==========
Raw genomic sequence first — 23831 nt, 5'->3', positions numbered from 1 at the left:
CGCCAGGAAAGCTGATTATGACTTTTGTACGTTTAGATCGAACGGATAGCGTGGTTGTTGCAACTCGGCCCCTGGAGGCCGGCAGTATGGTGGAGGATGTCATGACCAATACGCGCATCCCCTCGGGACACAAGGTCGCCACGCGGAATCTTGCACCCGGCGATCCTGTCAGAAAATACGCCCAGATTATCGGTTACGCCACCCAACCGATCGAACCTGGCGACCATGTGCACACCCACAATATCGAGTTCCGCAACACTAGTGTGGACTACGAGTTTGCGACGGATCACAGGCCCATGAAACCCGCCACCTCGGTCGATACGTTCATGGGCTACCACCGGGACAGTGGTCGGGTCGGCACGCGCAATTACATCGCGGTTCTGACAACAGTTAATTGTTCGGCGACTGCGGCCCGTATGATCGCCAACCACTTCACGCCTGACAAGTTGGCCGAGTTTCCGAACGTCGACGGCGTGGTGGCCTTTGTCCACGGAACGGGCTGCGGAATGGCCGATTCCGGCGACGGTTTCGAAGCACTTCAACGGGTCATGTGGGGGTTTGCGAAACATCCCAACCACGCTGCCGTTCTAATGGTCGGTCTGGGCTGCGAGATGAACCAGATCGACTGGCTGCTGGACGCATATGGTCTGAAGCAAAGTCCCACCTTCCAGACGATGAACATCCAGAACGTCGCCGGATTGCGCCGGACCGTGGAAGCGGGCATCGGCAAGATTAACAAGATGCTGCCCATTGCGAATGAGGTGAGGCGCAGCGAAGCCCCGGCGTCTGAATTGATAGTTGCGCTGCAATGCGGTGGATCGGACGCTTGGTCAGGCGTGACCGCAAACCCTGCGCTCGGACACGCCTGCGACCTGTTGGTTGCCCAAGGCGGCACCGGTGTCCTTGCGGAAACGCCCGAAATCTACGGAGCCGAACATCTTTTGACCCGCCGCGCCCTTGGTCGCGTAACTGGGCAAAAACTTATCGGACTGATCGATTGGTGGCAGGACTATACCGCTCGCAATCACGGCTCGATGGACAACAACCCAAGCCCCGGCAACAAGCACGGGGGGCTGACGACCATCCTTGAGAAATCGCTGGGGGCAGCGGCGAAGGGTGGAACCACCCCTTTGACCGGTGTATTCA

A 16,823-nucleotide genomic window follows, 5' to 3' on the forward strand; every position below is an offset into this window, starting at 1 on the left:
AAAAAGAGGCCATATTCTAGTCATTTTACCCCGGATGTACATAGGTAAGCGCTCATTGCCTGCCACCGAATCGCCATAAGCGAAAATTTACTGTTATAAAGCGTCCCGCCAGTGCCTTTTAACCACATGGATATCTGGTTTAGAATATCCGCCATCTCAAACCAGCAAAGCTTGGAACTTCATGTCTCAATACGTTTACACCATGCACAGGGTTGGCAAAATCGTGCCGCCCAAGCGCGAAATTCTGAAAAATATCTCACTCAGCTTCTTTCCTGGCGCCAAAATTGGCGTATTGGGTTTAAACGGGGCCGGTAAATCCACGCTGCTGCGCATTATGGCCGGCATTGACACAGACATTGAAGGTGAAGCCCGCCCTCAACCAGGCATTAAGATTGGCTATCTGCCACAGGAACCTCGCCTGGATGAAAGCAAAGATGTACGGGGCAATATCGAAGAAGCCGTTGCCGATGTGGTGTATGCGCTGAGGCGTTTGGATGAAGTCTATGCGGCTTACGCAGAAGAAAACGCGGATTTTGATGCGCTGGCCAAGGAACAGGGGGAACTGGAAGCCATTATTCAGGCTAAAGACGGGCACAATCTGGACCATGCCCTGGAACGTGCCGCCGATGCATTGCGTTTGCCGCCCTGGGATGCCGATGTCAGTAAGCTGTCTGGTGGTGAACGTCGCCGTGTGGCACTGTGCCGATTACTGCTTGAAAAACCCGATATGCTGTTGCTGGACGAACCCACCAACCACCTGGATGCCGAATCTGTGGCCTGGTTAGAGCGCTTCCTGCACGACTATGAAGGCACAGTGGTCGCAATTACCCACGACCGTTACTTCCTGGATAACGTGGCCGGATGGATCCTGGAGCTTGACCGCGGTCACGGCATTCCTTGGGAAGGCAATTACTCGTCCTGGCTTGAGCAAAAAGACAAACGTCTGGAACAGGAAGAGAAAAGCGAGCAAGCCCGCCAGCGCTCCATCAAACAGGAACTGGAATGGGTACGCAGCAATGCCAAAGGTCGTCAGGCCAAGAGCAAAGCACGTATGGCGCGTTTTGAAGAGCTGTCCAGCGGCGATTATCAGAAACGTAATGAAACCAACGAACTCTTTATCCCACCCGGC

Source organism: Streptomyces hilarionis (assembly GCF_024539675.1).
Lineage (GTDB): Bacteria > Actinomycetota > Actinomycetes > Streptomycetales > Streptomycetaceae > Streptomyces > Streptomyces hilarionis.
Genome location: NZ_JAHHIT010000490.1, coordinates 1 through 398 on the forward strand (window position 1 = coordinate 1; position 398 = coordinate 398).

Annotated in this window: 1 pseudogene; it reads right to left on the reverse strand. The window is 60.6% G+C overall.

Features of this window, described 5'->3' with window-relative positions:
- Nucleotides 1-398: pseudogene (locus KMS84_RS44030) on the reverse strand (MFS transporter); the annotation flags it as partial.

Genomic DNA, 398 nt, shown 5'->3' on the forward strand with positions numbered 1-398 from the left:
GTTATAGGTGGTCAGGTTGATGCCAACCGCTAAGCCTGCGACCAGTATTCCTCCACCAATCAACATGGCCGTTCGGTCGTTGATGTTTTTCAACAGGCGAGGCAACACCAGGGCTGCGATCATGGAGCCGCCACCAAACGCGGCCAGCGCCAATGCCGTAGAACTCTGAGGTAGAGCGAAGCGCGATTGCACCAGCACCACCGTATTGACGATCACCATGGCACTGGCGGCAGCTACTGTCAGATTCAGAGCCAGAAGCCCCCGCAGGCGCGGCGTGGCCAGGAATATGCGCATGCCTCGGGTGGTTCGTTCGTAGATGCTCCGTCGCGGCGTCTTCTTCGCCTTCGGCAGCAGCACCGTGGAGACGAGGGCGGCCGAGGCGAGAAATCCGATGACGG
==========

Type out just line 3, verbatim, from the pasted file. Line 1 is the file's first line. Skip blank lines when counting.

A 16,823-nucleotide genomic window follows, 5' to 3' on the forward strand; every position below is an offset into this window, starting at 1 on the left: